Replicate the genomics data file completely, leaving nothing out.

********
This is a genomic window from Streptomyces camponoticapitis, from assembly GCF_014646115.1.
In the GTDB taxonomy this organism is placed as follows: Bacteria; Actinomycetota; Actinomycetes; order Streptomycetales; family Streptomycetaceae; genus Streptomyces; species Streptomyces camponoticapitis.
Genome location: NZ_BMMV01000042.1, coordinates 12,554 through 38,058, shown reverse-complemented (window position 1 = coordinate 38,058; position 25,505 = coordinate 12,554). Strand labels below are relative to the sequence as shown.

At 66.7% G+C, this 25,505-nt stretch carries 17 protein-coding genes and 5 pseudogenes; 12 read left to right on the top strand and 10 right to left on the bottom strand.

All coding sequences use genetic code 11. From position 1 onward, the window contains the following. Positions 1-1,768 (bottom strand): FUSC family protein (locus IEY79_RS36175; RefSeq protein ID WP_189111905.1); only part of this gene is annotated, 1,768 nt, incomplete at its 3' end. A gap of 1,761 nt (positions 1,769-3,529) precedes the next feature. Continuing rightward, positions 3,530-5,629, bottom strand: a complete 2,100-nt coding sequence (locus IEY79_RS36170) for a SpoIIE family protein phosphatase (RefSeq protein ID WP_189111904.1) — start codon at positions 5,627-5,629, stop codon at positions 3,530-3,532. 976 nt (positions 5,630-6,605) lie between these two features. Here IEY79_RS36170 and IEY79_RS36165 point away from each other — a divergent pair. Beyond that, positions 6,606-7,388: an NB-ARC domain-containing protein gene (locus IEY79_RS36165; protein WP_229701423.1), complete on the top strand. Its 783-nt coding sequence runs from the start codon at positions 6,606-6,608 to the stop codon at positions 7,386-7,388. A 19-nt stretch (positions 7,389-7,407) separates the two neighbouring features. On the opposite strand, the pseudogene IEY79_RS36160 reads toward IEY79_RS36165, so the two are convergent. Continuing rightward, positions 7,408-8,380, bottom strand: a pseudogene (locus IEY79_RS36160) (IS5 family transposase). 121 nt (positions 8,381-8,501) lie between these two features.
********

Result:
This is a genomic window from Streptomyces camponoticapitis, from assembly GCF_014646115.1.
In the GTDB taxonomy this organism is placed as follows: Bacteria; Actinomycetota; Actinomycetes; order Streptomycetales; family Streptomycetaceae; genus Streptomyces; species Streptomyces camponoticapitis.
Genome location: NZ_BMMV01000042.1, coordinates 12,554 through 38,058, shown reverse-complemented (window position 1 = coordinate 38,058; position 25,505 = coordinate 12,554). Strand labels below are relative to the sequence as shown.

At 66.7% G+C, this 25,505-nt stretch carries 17 protein-coding genes and 5 pseudogenes; 12 read left to right on the top strand and 10 right to left on the bottom strand.

All coding sequences use genetic code 11. From position 1 onward, the window contains the following. Positions 1-1,768 (bottom strand): FUSC family protein (locus IEY79_RS36175; RefSeq protein ID WP_189111905.1); only part of this gene is annotated, 1,768 nt, incomplete at its 3' end. A gap of 1,761 nt (positions 1,769-3,529) precedes the next feature. Continuing rightward, positions 3,530-5,629, bottom strand: a complete 2,100-nt coding sequence (locus IEY79_RS36170) for a SpoIIE family protein phosphatase (RefSeq protein ID WP_189111904.1) — start codon at positions 5,627-5,629, stop codon at positions 3,530-3,532. 976 nt (positions 5,630-6,605) lie between these two features. Here IEY79_RS36170 and IEY79_RS36165 point away from each other — a divergent pair. Beyond that, positions 6,606-7,388: an NB-ARC domain-containing protein gene (locus IEY79_RS36165; protein WP_229701423.1), complete on the top strand. Its 783-nt coding sequence runs from the start codon at positions 6,606-6,608 to the stop codon at positions 7,386-7,388. A 19-nt stretch (positions 7,389-7,407) separates the two neighbouring features. On the opposite strand, the pseudogene IEY79_RS36160 reads toward IEY79_RS36165, so the two are convergent. Continuing rightward, positions 7,408-8,380, bottom strand: a pseudogene (locus IEY79_RS36160) (IS5 family transposase). 121 nt (positions 8,381-8,501) lie between these two features.